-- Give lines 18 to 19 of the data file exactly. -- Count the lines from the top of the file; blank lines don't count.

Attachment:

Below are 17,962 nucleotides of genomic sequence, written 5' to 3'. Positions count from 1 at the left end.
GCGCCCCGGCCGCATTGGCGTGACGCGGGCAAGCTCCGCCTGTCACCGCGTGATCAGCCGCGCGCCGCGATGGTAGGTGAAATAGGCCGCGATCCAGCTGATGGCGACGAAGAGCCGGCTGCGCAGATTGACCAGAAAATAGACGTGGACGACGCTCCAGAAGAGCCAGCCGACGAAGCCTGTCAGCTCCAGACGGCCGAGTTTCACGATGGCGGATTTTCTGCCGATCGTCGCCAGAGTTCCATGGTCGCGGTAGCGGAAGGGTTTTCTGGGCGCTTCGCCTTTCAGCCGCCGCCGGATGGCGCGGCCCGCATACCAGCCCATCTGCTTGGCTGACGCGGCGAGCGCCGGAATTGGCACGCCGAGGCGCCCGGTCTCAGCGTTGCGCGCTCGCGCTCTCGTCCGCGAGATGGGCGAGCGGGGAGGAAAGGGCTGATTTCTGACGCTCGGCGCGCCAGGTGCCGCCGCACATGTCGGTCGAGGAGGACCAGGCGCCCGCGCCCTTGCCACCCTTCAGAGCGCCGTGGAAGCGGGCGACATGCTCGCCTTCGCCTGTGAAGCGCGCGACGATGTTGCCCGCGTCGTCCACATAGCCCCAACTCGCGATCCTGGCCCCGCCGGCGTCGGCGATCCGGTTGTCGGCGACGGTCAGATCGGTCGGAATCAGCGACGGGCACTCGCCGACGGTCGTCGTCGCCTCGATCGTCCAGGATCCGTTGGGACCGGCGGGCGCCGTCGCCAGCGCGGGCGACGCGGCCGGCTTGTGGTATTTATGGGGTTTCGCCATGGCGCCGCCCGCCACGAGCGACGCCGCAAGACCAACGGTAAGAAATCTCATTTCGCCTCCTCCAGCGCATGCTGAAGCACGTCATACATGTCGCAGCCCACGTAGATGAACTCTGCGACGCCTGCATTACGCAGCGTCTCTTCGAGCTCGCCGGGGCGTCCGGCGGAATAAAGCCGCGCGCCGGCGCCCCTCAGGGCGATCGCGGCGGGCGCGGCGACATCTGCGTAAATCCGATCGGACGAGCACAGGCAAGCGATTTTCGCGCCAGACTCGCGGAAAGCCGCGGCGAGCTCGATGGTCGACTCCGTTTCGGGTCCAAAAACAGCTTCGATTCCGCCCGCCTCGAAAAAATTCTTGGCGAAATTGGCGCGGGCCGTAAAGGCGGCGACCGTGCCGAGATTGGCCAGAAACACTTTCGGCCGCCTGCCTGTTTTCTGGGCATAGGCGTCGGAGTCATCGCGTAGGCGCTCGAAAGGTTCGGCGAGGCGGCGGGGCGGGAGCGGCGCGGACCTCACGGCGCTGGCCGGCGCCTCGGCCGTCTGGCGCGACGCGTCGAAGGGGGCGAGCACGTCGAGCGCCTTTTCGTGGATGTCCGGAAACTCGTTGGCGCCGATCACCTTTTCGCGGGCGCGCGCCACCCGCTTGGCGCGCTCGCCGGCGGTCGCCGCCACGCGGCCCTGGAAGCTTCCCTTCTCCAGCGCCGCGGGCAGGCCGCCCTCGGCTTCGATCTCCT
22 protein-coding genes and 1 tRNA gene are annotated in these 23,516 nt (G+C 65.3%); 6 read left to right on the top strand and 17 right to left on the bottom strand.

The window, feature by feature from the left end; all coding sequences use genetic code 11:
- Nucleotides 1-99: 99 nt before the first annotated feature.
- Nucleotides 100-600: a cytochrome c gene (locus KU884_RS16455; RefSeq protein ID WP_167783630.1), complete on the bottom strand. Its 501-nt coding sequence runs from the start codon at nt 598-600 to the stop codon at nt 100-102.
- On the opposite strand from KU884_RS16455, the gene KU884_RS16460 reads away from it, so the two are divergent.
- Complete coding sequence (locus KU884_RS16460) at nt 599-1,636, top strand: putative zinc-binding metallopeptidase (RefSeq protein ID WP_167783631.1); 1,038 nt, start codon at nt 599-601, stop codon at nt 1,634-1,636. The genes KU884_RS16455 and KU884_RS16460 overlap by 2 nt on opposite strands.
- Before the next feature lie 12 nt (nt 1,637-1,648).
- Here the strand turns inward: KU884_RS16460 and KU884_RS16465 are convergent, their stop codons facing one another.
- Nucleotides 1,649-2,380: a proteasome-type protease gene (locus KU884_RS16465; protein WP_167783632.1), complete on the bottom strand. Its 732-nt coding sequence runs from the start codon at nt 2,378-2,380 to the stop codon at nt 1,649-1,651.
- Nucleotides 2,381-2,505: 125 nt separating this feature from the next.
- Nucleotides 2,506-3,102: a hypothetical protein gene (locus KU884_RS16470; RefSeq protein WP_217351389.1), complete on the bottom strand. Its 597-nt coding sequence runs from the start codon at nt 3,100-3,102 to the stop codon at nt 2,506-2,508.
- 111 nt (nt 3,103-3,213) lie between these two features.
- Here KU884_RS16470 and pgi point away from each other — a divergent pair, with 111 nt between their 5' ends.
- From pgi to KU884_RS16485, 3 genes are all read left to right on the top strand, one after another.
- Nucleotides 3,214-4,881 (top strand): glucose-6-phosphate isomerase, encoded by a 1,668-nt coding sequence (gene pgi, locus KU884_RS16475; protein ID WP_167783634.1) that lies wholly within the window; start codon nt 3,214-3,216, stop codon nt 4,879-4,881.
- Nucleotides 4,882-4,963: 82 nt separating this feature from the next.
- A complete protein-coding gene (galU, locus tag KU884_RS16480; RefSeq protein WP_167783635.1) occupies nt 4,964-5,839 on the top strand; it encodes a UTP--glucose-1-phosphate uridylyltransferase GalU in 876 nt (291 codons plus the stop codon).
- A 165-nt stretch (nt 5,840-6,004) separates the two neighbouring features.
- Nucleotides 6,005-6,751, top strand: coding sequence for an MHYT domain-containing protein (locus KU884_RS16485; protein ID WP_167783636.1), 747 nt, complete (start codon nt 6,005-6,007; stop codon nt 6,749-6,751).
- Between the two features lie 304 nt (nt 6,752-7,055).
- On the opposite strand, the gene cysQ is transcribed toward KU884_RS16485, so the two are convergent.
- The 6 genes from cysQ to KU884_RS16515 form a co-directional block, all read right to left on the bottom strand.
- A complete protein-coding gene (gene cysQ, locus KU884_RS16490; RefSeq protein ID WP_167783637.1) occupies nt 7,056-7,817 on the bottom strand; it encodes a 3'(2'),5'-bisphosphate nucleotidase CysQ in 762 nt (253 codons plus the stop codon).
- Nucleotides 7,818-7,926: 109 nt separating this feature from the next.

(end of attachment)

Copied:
- Nucleotides 4,882-4,963: 82 nt separating this feature from the next.
- A complete protein-coding gene (galU, locus tag KU884_RS16480; RefSeq protein WP_167783635.1) occupies nt 4,964-5,839 on the top strand; it encodes a UTP--glucose-1-phosphate uridylyltransferase GalU in 876 nt (291 codons plus the stop codon).